Making History with Montgomery Fire and Rescue Chief Miford Jordan


By Mikala McCurry

Montgomery Fire and Rescue Chief Miford Jordan was born and raised in Lowndes County, 39 miles south of Montgomery. He has been married to his wife Carolyn for nearly 40 years and has a daughter, Andrea. Chief Jordan and his family lived in Greenville and worked in Fort Deposit until someone told him that the fire department in Montgomery was hiring.

“I came in and put in an application in 1984 and in 1985, I got that call. The rest is history,” Jordan said.

While Chief Jordan was interested in finding a new line of work, he had never thought about being firefighter as a career choice before hearing about the open position at the Montgomery Fire and Rescue Department.

“It was rough and a challenge. I’d never thought about being a firefighter in my whole life. I never considered it being a career. I never heard anything about the fire department, especially on the professional side. I’d see a fire truck in my little town, but I’d never been in one until I got to Montgomery,” Jordan said.

From the time that Jordan joined the Montgomery Fire and Rescue team, he applied himself and moved quickly through the ranks. In 1995, Jordan became the District Fire Chief and in 1997, he was promoted to Deputy Fire Chief. For ten years as Deputy Chief, he focused on improving his leadership and management skills with a commitment to improving the services available to the citizens and the quality of training and safety available to the Montgomery Fire and Rescue firefighters. In 2006, Jordan was appointed Fire Chief by former Mayor Bobby Bright.

“This December will be 15 years as Fire Chief in Montgomery. I have served for more than 36 years, and it’s been a blessing. I am honored to serve with the men and women on the Montgomery Fire and Rescue team. It was definitely a God-appointed direction to become a part of Montgomery Fire and Rescue. I got here and fell in love with the job. I know that’s God’s purpose for me,” Jordan said.

In the 122 years of the City of Montgomery Fire Department history, Jordan became the first African American to become Deputy Fire Chief and also the first African American to be appointed Fire Chief. During his time as Fire Chief, Jordan has led monumental changes with Montgomery Fire and Rescue.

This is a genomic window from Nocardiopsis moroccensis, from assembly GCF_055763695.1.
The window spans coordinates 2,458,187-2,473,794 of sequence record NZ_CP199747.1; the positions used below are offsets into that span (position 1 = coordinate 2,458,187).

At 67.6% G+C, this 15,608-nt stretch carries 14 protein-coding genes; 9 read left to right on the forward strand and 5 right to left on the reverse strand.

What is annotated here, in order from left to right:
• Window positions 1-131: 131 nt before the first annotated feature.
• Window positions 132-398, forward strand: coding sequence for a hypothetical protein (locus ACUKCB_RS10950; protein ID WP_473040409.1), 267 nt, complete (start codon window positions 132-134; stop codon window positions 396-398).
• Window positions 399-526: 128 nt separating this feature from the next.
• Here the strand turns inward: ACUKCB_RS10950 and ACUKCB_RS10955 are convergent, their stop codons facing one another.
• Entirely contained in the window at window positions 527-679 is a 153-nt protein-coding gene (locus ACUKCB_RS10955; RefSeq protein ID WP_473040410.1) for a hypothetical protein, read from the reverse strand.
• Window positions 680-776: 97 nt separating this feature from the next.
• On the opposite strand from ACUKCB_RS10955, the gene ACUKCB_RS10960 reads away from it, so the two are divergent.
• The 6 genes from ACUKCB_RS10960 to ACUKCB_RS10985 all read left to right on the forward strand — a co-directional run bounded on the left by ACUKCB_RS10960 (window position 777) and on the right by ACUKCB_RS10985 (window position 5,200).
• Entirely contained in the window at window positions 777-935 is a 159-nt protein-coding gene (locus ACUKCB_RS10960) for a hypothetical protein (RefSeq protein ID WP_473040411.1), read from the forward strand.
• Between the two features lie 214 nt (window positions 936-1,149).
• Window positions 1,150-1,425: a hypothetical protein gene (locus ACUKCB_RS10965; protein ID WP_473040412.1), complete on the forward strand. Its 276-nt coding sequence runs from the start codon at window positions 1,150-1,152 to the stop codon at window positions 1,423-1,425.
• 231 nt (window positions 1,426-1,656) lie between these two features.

Chief Miford Jordan in his office.

“We’ve done so many things [during my time as Fire Chief]. Let’s start with our training; we’ve always been known as a department that trained hard, but we came in and redefined how we trained. We started doing professional training, meaning that all members in our department from the rank of lieutenant up, close to a few hundred members, go to the National Fire Academy for a one to two week training.

“Our inspectors who go out and check routine fire codes and safety items in buildings are also professionally trained by the state and hold state and national certifications. By law, we have to investigate the cause of every fire; causes range from unattended food to those of criminal nature. We have some of the best fire investigators around. Our investigators are first firefighters; they go through the Alabama Peace Officers Standards and Training Commission (APOSTC) with the police academy as well as the National and State Fire Departments to be trained. Training has been at the front of everything we believe in as a department,” Jordan said.

Physical fitness is another area of enhancement that Chief Jordan has tackled during his time as Fire Chief.

“Physical fitness is something we’ve been adjusting and making better over the past 15 years. This department has a strong foundation of physical fitness starting back in the early ‘80s. We’ve redefined those things, and physical fitness [in our department] is one of the best in the country. We still have challenges, but physical fitness is so much better for our members. We make adjustments so it’s not so stressful and people can go at their own personal pace but every year, they still have to meet our standards.”

In addition to training and physical fitness, Chief Jordan has also led initiatives to enhance equipment, operating guidelines and educational incentives.

“Our vehicles and equipment go along with our training. We train hard and we have equipment to match that. We have some of the best equipment in the country. We have water rescue units, two large boats and other small water apparatus to respond and aide when called upon.